HELENA-WEST HELENA For nearly two years, Sedrick “Binky” Trice ran a thriving, multistate drug operation from an auto shop right off U.S. 49, just across from Eliza Miller Junior High School.
Trice, 28, stored his drugs at AC Customs, the auto shop co-owned by his mother and his purported drug-trafficking partner, Leon Edwards. Trice also stashed supplies at three residences and motel rooms he rented throughout the city.
He cooked cocaine into crack at least twice a week or, when business was good, twice a day, federal court documents show.
When the drugs were ready, Trice called upon his large network of middlemen to sell to customers. He also put several law enforcement officers on his payroll, buying not only their silence but also police escorts for his drug runners to and from the Arkansas-Mississippi state line.
For nearly two years, federal investigators documented Trice’s widespread operation, which dealt drugs in amounts up to a kilogram (2.2 pounds).
And all that time, Trice should have been in state prison, an Arkansas Democrat-Gazette investigation found.
Trice has since pleaded guilty to federal drug charges and is to be sentenced today in U.S. District Court for the Eastern District of Arkansas.
In federal filings, he has admitted to allegations against him outlined in a 69-page indictment — the result of an FBI-led investigation called Operation Delta Blues.
But when the FBI began investigating drug dealing in the Delta in January 2010, Trice should already have been at least 14 months into a 20-year sentence that he received in 2007 on a probation revocation, according to court documents obtained by the Democrat-Gazette.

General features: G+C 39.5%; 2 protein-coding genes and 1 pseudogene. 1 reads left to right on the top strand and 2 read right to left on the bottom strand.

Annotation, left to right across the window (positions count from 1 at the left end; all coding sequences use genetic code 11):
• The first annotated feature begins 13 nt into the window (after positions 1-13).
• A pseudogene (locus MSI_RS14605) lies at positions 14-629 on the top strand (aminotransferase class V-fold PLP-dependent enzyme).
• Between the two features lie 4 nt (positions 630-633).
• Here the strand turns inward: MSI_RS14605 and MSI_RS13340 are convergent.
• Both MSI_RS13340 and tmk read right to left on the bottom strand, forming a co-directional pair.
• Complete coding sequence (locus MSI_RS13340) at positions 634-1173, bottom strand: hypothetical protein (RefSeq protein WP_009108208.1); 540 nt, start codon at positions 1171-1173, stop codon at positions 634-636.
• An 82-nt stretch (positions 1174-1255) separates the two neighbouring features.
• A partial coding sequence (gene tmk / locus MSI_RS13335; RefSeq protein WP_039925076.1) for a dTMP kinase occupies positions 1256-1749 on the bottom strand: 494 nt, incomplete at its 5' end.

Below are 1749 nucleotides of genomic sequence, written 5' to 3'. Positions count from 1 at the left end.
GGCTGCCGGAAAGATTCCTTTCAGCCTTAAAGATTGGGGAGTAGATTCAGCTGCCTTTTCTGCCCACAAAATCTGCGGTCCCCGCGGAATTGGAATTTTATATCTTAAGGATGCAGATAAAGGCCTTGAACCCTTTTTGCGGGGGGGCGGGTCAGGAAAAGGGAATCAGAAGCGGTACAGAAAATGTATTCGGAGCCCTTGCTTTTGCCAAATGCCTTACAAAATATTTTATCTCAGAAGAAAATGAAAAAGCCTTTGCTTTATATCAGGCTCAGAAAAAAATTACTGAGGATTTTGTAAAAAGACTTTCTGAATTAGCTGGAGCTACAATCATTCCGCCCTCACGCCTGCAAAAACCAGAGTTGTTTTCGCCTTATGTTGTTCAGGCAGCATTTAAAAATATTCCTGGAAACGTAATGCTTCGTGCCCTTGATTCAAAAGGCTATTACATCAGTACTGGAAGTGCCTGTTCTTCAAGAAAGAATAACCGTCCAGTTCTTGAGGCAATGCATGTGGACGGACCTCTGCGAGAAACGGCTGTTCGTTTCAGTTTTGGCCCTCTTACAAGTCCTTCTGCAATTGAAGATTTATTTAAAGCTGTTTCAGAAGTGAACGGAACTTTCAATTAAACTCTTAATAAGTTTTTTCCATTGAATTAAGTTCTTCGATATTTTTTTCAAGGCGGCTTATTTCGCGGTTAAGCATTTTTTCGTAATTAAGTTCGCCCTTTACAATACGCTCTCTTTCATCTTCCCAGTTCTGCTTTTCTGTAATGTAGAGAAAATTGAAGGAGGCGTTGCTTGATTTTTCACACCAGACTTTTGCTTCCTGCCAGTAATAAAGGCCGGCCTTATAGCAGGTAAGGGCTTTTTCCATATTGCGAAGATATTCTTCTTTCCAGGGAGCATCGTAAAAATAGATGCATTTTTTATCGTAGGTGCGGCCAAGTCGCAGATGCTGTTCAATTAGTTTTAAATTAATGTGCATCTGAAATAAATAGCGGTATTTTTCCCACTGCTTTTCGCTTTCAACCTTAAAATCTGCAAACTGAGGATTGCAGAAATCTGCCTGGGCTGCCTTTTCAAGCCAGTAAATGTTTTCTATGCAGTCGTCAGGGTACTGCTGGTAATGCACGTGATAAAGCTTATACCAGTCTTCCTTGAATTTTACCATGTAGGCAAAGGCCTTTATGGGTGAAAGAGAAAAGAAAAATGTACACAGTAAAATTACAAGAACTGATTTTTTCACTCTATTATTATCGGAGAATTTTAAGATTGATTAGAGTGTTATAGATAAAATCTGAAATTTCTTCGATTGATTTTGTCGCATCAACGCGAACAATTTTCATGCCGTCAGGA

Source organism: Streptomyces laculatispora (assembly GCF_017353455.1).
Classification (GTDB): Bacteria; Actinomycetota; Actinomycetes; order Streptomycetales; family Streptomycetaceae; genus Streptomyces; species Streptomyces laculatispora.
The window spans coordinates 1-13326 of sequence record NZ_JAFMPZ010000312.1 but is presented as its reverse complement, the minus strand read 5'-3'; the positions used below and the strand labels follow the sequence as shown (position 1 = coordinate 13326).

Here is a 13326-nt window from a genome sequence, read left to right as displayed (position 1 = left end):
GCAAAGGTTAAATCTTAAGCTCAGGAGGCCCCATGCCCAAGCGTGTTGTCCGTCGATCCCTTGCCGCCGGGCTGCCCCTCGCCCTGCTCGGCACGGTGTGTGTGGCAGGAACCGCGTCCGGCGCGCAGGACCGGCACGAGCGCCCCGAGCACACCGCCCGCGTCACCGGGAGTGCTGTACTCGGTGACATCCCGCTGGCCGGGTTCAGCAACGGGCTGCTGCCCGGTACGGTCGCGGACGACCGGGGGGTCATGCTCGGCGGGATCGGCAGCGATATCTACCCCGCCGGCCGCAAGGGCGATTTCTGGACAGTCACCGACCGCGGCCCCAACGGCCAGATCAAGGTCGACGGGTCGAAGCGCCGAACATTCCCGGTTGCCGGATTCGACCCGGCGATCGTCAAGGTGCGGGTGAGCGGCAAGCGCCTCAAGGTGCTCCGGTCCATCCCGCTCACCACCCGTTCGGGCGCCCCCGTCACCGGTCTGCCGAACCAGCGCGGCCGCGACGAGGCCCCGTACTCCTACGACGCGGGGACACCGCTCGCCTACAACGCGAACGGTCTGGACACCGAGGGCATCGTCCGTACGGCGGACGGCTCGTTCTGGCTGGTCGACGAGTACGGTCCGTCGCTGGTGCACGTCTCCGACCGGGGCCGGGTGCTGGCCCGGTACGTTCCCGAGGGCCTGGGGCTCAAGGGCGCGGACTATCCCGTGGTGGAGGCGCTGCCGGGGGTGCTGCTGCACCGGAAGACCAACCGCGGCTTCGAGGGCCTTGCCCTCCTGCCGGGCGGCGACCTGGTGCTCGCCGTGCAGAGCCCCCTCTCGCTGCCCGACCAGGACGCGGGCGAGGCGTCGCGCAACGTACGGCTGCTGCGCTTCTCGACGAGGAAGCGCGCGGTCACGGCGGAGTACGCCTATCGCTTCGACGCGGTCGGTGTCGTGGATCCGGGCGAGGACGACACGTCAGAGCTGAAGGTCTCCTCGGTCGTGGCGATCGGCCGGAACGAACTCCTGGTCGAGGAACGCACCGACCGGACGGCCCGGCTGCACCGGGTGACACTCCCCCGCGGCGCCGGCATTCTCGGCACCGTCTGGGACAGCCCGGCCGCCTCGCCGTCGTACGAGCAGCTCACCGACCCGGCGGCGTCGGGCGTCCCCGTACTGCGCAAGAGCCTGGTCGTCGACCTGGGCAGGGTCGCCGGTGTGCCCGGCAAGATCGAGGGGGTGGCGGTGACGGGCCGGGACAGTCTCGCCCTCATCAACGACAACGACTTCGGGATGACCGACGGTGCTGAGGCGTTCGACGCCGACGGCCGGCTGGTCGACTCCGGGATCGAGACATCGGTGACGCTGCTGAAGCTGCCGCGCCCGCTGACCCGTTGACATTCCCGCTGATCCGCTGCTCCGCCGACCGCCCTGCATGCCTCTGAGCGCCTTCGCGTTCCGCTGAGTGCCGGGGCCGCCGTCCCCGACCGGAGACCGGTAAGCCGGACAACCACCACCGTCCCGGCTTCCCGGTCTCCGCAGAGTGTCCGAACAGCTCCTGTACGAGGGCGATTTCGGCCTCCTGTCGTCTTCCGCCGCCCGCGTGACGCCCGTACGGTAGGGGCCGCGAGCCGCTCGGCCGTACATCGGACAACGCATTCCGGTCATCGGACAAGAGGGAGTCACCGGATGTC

Instead, Trice remained free to run his far-reaching drug operation in one of Helena-West Helena’s more heavily trafficked business districts — across the highway not only from the junior high school and the Helena-West Helena branch of Helena National Bank but also just down the street from a McDonald’s and the El Canaveral restaurant.
Trice continued to cook drugs, arm his dealers, broker sales and arrange deliveries — even after the Arkansas Court of Appeals in Little Rock upheld his conviction and ordered Phillips County authorities on Oct. 28, 2008, to take him to the Arkansas Department of Correction.
The Democrat-Gazette discovered the appeals court’s order among more than 5,000 pages of Phillips County court filings involving individuals indicted in the Delta Blues operation and others. The records of the Delta Blues indictees’ criminal histories, all kept in a single room in the Phillips County Courthouse, span nearly 20 years.
The Democrat-Gazette photographed and electronically scanned the publicly available files, including those belonging to 22 people charged in the Delta Blues investigation.
During the newspaper’s review of those court documents, reporters made repeated visits to the Phillips County circuit clerk’s office.
Between two of those visits, a single-page letter from the Arkansas Department of Correction was placed in Trice’s file.
More than four years after Trice’s probation-revocation sentencing, Miriam Lester in the Correction Department’s central records office checked the drug trafficker’s record and found a problem.